Hey there, time traveller!
This article was published 21/11/2012 (1702 days ago), so information in it may no longer be current.
The City of Brandon’s new accommodation tax has collected more than $214,000 in the first three months.
City treasurer Dean Hammond said the amount brought in between July 1 to Sept. 30 is in line with their initial projections of $800,000 to $1 million per year.
“Things went pretty smoothly for the first go-around,” Hammond said. “We were working closely with hoteliers to make sure they understand the process and what the expectations were.”
The city is still waiting on one hotel to submit their accommodation tax funds.
“It’s a very small hotel, so we’re following up to make sure that we receive their payment,” Hammond said. “It’s not going to significantly change that amount.”
Hammond wouldn’t disclose which hotel is still holding out, citing privacy issues.
“We’re still following up with that one hotel but I’m not anticipating any issues there,” Hammond said. “And going forward, we’ll continue to work with the hotels to make sure the process works smoothly.”
The accommodation tax means hotel guests pay roughly $3 extra per night. Funds collected from the hotel tax will be funnelled into tourism initiatives, particularly for attracting or keeping events in Brandon.
City council approved a $25,000 grant to Hockey Brandon for the Tournament of Champions this week, which is the first payment out of the accommodations tax reserve.
Hockey Brandon president Glen Parker said they are honoured to be the first group, and are looking forward to what the grant will help them accomplish.
“It will be to initially help us market the tournament so we can try to attract more teams from further away, that will add to the whole feel of the tournament, giving it that international flavour again,” Parker said.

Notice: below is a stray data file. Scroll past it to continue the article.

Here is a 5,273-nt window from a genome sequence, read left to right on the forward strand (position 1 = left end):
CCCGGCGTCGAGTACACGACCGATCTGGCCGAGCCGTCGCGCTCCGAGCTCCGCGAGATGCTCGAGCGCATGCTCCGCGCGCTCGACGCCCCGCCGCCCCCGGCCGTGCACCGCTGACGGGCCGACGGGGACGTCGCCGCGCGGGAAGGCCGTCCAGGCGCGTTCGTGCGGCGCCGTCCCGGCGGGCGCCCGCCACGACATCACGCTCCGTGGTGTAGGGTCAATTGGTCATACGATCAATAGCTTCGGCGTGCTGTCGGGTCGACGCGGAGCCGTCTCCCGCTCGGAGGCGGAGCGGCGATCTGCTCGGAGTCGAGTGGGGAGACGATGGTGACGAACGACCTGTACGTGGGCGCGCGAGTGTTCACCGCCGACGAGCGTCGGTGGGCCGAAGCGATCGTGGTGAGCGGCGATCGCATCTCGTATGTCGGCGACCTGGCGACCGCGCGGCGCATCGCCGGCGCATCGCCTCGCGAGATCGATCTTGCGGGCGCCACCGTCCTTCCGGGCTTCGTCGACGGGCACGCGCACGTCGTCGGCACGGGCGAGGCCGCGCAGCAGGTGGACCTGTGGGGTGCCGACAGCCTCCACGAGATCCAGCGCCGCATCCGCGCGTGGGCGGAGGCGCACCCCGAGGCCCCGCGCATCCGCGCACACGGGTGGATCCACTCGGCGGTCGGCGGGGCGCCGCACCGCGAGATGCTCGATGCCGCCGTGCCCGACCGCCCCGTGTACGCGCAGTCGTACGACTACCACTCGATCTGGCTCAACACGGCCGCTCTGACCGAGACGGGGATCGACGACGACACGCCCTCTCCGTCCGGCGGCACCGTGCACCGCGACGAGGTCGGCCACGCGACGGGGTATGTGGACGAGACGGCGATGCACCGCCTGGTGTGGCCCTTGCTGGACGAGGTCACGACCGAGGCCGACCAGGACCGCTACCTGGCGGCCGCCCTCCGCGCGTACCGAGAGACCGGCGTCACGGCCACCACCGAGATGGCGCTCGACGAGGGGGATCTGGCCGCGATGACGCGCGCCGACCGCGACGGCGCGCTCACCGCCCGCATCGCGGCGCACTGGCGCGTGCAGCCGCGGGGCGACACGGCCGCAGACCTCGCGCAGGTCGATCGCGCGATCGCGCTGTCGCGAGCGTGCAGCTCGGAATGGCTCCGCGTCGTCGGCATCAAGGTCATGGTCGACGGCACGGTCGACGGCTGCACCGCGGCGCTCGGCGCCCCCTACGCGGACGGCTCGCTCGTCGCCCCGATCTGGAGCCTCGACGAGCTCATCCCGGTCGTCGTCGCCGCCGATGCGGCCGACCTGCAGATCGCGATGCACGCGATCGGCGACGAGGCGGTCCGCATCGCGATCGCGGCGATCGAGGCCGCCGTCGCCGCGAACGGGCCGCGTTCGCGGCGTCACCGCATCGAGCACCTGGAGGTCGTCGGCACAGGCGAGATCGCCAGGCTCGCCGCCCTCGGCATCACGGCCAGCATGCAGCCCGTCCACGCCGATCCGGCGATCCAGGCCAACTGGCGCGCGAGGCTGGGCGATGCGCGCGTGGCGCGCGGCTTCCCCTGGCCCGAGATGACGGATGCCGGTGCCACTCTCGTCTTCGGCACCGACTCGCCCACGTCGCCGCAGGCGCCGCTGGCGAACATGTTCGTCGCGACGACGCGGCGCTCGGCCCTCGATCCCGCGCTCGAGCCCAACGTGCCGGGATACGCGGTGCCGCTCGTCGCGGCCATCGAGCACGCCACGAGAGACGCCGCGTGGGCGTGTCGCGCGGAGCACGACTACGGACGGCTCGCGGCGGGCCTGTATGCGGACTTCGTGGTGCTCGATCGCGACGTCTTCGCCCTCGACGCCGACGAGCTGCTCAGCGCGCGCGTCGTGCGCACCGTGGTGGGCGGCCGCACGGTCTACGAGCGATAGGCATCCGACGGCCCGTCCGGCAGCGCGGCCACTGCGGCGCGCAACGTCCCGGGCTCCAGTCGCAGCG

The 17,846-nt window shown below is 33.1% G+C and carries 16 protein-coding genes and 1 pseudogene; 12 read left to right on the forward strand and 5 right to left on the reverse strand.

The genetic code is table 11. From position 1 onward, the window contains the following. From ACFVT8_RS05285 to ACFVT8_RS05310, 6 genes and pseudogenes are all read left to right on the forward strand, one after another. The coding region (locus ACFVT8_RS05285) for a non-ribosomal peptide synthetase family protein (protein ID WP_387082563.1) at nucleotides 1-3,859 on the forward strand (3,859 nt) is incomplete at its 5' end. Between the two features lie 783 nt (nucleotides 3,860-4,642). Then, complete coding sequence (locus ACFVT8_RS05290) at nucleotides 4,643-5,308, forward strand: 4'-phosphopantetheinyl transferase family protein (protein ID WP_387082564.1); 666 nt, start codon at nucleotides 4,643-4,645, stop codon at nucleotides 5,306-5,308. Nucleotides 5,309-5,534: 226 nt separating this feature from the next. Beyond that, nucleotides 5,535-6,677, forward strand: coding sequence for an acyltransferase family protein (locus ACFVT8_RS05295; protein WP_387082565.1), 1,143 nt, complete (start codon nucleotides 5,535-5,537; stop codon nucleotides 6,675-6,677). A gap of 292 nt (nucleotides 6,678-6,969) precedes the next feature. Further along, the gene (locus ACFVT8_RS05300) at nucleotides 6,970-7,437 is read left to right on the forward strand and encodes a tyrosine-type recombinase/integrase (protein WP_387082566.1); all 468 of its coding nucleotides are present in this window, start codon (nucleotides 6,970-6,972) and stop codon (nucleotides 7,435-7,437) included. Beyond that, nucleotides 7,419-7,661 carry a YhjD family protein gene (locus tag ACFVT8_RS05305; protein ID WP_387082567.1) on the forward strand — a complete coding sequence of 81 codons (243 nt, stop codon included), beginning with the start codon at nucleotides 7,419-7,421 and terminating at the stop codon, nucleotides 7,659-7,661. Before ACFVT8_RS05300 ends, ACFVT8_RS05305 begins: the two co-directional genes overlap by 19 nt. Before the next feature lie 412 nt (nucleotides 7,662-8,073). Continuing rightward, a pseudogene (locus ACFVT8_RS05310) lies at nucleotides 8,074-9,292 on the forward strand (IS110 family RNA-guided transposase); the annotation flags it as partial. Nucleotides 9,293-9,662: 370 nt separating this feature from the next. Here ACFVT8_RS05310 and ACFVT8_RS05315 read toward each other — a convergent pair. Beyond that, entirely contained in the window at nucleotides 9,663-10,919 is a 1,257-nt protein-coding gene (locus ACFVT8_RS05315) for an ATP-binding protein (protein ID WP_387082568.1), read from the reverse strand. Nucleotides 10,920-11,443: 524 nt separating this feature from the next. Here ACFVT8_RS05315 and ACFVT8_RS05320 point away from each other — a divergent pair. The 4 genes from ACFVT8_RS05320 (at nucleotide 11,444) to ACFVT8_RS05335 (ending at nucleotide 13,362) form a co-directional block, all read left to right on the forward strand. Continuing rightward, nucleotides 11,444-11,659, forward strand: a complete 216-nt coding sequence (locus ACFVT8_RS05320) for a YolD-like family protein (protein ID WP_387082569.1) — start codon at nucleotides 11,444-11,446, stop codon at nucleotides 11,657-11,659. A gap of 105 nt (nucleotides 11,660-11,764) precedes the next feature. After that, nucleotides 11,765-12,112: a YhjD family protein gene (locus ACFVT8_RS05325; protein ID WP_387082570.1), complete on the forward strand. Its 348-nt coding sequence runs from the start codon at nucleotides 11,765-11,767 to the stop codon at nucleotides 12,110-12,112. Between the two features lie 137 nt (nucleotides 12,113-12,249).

The annual tournament runs every February, and brings an estimated 4,000 people, including hockey players and parents to the city.
“We’re certainly trying to maintain that number but we want to increase the awareness and … add the sizzle to the steak,” he said. “Do some more off-ice stuff, so people are encouraged to keep coming here and enjoy their time, even when they’re not at the rink.”
No other applications have been submitted to access the accommodation tax reserve.
“The only means in which funds can be spent out of that fund are when applications are made that fit the criteria that’s been set up,” said Sandy Trudel, the city’s director of economic development. “So basically that reserve will continue to grow until, obviously, events come forward ... or requests that meet the criteria are approved.”
Trudel expects more applications will start to come in, as more people learn about and understand the goal of the funding.
“(It’s) a new funding process, so people are just beginning to get their heads wrapped around what it means relative to the potential for bringing new events to the community,” Trudel said.
The main goal of the initiative is to generate events that will result in overnight stays in Brandon.
“It could be a new event that is applying, it could be an existing event that is looking to enhance their event and generate more room nights, or it could be an event that is in existence and ... their existence in Brandon is being threatened by another community’s pursuit of them,” Trudel said.